- Mighty large-displacement V8
- Magnetic suspension system is excellent
- Very capable and comfortable truck
- Luxury price, but lacking luxury features
- Smaller V8 is standard
- New truck is right around the corner
The 2018 GMC Sierra Denali is a truck that finds itself in a bit of a tough spot. Due to be replaced by an all-new model before the end of the year, it’s trapped in that limbo that afflicts all end-of-life vehicles, one where potential buyers try to weigh the no doubt substantial incentives being offered by dealers eager to move metal, against the promised charms of a clean-slate design.
For those truck shopping right now, a choice has to be made: do you need the latest and greatest, or can you drive home happy in the current Sierra Denali thanks to the soothing balm of cash on the hood?
More than that, however, the Denali edition of GMC’s full-size pickup is facing a more existential crisis that may also be giving customers second thoughts. In a market where almost every one of its rivals from Ford, Ram, Toyota, and even corporate sibling Chevrolet is available in a luxury edition – or two, or three – the Denali hasn’t quite been able to keep up. The end result is a vehicle that’s quite good at being a truck, but which has fallen behind the rest of the pack when it comes to punching a premium ticket.
Big V8 Fun
There’s certainly no faulting the 2018 GMC Sierra Denali on its workhorse credentials. My four-door crew cab tester was equipped with the 6.2-litre edition of the company’s venerable pushrod V8, which also offers cylinder deactivation to improve fuel mileage. Although around-town consumption in a vehicle as hefty as a four-wheel-drive Sierra will hurt your wallet (16.0 L/100 km), the 11.7 L/100 km rating on the highway is achievable if you keep your foot out of it.
Can you resist the temptation to unleash the Denali’s 420 horses and dip into its 460 lb-ft of torque? I certainly couldn’t, and with its eight-speed automatic transmission operating entirely transparently I was pleased to discover that the pickup felt well-muscled – its 5.6-second sprint to 100 km/h is sport sedan territory. It’s exactly the drivetrain you’ll be happy you ordered when called upon to tug its max trailer rating of 12,500 lb.
MORE RELATED ARTICLES
Mag Ride for Comfort
While the 6.2L may be the largest eight-cylinder motor you can currently order in a light-duty pickup truck, the GMC Sierra Denali’s secret weapon is actually completely invisible: a set of magnetically adaptive dampers. Able to react to changing road conditions and driver demands almost instantaneously, the truck feels more fleet of foot when altering course than the F-150 or even the standard version of the Sierra. It manages to achieve this athleticism without subjecting riders to the bounce of overly aggressive suspension tuning too, giving it comfort credit trumped only by the coil- or air-spring-equipped Ram 1500.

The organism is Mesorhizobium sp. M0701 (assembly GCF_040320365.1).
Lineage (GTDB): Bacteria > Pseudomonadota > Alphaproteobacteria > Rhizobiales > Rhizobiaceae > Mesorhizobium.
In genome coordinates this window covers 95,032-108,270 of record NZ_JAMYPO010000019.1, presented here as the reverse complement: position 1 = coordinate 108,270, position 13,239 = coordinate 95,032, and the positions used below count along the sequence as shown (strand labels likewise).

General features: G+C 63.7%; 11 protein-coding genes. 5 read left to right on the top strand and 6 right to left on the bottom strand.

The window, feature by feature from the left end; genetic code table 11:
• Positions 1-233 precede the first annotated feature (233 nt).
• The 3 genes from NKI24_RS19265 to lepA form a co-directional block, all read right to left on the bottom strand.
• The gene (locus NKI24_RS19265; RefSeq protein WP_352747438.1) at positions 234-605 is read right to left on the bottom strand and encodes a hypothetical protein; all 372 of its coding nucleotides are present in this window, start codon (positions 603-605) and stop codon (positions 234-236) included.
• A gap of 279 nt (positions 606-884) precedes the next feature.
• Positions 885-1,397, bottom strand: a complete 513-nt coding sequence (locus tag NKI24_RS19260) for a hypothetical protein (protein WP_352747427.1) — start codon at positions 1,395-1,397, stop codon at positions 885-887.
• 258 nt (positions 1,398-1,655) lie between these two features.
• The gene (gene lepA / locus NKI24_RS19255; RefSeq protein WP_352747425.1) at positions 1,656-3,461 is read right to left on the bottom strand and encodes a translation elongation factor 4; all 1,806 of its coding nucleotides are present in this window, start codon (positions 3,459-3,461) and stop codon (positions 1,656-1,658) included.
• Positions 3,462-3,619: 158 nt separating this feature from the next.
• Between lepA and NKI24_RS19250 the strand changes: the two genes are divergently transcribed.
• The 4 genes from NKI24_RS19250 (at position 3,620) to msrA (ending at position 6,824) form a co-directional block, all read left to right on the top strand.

Where, then, does the most expensive version of the GMC Sierra fall short of the standard set by its peers? The Denali’s most telling stumble is found in its cabin furnishings and its equipment list.
With a price tag of $77,000, it would seem a no-brainer to include both keyless entry and a push-button ignition with this luxury truck – but neither exist, requiring a fob button and a twist of a mechanical key to access and then fire up the Denali. If this seems like a trivial complaint, I am highlighting it only to illustrate that it’s something you can get on other trucks – and some at significantly lower prices.
This dovetails with the functional, and simple appearance of the Sierra Denali’s interior, a habitat comfortable enough but not up to the standards set by the F-150 or Ram 1500’s top-tier trims in terms of detail or opulence. It’s a shame, really, as the exterior of the truck is stunning, setting high expectations that are dashed upon opening the door and finding a merely adequate passenger compartment (albeit one with fantastic storage, especially when stowing the easy-flip rear bench).
My final complaint about the Denali’s premium presentation is that it’s possible to order the truck with the 5.3-litre V8, an adequate engine but one whose 355 horsepower represent a serious step down from the 6.2-litre unit. In fact, that’s the standard mill. It wasn’t too long ago that Denali meant the best of everything, including the drivetrain, and while a smaller engine might open up the trim to customers not interested in spending more on big power, it does somewhat dilute the perception of the Denali brand.
Had my 2018 GMC Sierra Denali not been pushing the $80K mark (with a starting price of $67,000), I’d find far less fault with its execution. Fundamentally, as I stated earlier, this is an excellent truck – but it’s not quite as compelling in its role as a luxury model perched at the pinnacle of GMC’s lineup.
With the 2019 model just around the corner, it’s very likely that General Motors has addressed almost all of these complaints about the Denali, especially regarding equipment level and interior refinement. For those shopping right now, however, a choice has to be made: do you need the latest and greatest, or can you drive home happy in the current Sierra Denali thanks to the soothing balm of cash on the hood? I’m willing to bet that a good deal will make it that much easier to live with having to dig into your pocket for a key fob come wintertime.
|Engine Displacement||6.2L||Model Tested||2018 GMC Sierra Denali Crew Cab Short Box|
|Engine Cylinders||V8||Base Price||$66,945|
|Peak Horsepower||420 hp||A/C Tax||$100|
|Peak Torque||460 lb-ft||Destination Fee||$1,795|
|Fuel Economy||16.0/11.7/14.1 L/100 km city/hwy/cmb||Price as Tested||$77,890|
|Cargo Space||1.76 m (69.3") box; 12,500 lb towing capacity|
$9,050 – Ultra Denali package (6.2-litre V8, 22-inch wheels, sunroof, retractable running boards, trailer brake controller) $9,050